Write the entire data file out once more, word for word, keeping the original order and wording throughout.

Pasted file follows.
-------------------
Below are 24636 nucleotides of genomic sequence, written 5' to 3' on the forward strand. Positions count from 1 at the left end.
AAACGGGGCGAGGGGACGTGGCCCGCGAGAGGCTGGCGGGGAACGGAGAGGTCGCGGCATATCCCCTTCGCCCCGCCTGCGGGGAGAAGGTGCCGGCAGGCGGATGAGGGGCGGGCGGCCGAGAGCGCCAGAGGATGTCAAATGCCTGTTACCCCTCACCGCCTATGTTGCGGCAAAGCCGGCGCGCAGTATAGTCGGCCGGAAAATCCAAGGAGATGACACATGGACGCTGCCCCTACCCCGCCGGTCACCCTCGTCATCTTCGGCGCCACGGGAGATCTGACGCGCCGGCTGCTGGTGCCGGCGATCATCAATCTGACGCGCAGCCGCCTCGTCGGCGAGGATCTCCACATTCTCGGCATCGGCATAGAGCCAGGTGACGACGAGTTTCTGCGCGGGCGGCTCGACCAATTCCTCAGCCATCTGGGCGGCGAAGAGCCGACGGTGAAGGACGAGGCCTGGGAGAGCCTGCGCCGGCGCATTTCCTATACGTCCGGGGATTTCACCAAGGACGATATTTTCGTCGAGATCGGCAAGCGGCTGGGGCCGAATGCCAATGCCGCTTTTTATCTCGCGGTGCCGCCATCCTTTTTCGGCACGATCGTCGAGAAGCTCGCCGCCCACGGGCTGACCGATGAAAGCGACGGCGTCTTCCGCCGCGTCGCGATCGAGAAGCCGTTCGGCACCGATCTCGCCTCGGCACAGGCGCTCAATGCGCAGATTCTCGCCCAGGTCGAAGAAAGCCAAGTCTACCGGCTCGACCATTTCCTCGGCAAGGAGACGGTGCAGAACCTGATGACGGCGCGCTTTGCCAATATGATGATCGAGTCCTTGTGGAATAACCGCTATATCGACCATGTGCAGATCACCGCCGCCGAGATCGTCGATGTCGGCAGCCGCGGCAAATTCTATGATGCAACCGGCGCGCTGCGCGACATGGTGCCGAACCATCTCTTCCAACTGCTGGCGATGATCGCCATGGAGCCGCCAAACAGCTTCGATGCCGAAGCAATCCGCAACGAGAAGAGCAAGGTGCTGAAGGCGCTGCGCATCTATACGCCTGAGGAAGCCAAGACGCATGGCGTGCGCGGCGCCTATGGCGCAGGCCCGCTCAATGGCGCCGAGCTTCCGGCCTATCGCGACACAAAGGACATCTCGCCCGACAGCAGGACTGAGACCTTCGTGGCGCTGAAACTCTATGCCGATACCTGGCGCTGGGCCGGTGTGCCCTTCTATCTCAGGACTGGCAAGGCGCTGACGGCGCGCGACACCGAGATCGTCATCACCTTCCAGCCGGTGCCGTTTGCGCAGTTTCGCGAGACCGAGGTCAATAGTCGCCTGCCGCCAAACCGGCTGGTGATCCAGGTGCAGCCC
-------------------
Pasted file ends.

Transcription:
Below are 24636 nucleotides of genomic sequence, written 5' to 3' on the forward strand. Positions count from 1 at the left end.
AAACGGGGCGAGGGGACGTGGCCCGCGAGAGGCTGGCGGGGAACGGAGAGGTCGCGGCATATCCCCTTCGCCCCGCCTGCGGGGAGAAGGTGCCGGCAGGCGGATGAGGGGCGGGCGGCCGAGAGCGCCAGAGGATGTCAAATGCCTGTTACCCCTCACCGCCTATGTTGCGGCAAAGCCGGCGCGCAGTATAGTCGGCCGGAAAATCCAAGGAGATGACACATGGACGCTGCCCCTACCCCGCCGGTCACCCTCGTCATCTTCGGCGCCACGGGAGATCTGACGCGCCGGCTGCTGGTGCCGGCGATCATCAATCTGACGCGCAGCCGCCTCGTCGGCGAGGATCTCCACATTCTCGGCATCGGCATAGAGCCAGGTGACGACGAGTTTCTGCGCGGGCGGCTCGACCAATTCCTCAGCCATCTGGGCGGCGAAGAGCCGACGGTGAAGGACGAGGCCTGGGAGAGCCTGCGCCGGCGCATTTCCTATACGTCCGGGGATTTCACCAAGGACGATATTTTCGTCGAGATCGGCAAGCGGCTGGGGCCGAATGCCAATGCCGCTTTTTATCTCGCGGTGCCGCCATCCTTTTTCGGCACGATCGTCGAGAAGCTCGCCGCCCACGGGCTGACCGATGAAAGCGACGGCGTCTTCCGCCGCGTCGCGATCGAGAAGCCGTTCGGCACCGATCTCGCCTCGGCACAGGCGCTCAATGCGCAGATTCTCGCCCAGGTCGAAGAAAGCCAAGTCTACCGGCTCGACCATTTCCTCGGCAAGGAGACGGTGCAGAACCTGATGACGGCGCGCTTTGCCAATATGATGATCGAGTCCTTGTGGAATAACCGCTATATCGACCATGTGCAGATCACCGCCGCCGAGATCGTCGATGTCGGCAGCCGCGGCAAATTCTATGATGCAACCGGCGCGCTGCGCGACATGGTGCCGAACCATCTCTTCCAACTGCTGGCGATGATCGCCATGGAGCCGCCAAACAGCTTCGATGCCGAAGCAATCCGCAACGAGAAGAGCAAGGTGCTGAAGGCGCTGCGCATCTATACGCCTGAGGAAGCCAAGACGCATGGCGTGCGCGGCGCCTATGGCGCAGGCCCGCTCAATGGCGCCGAGCTTCCGGCCTATCGCGACACAAAGGACATCTCGCCCGACAGCAGGACTGAGACCTTCGTGGCGCTGAAACTCTATGCCGATACCTGGCGCTGGGCCGGTGTGCCCTTCTATCTCAGGACTGGCAAGGCGCTGACGGCGCGCGACACCGAGATCGTCATCACCTTCCAGCCGGTGCCGTTTGCGCAGTTTCGCGAGACCGAGGTCAATAGTCGCCTGCCGCCAAACCGGCTGGTGATCCAGGTGCAGCCC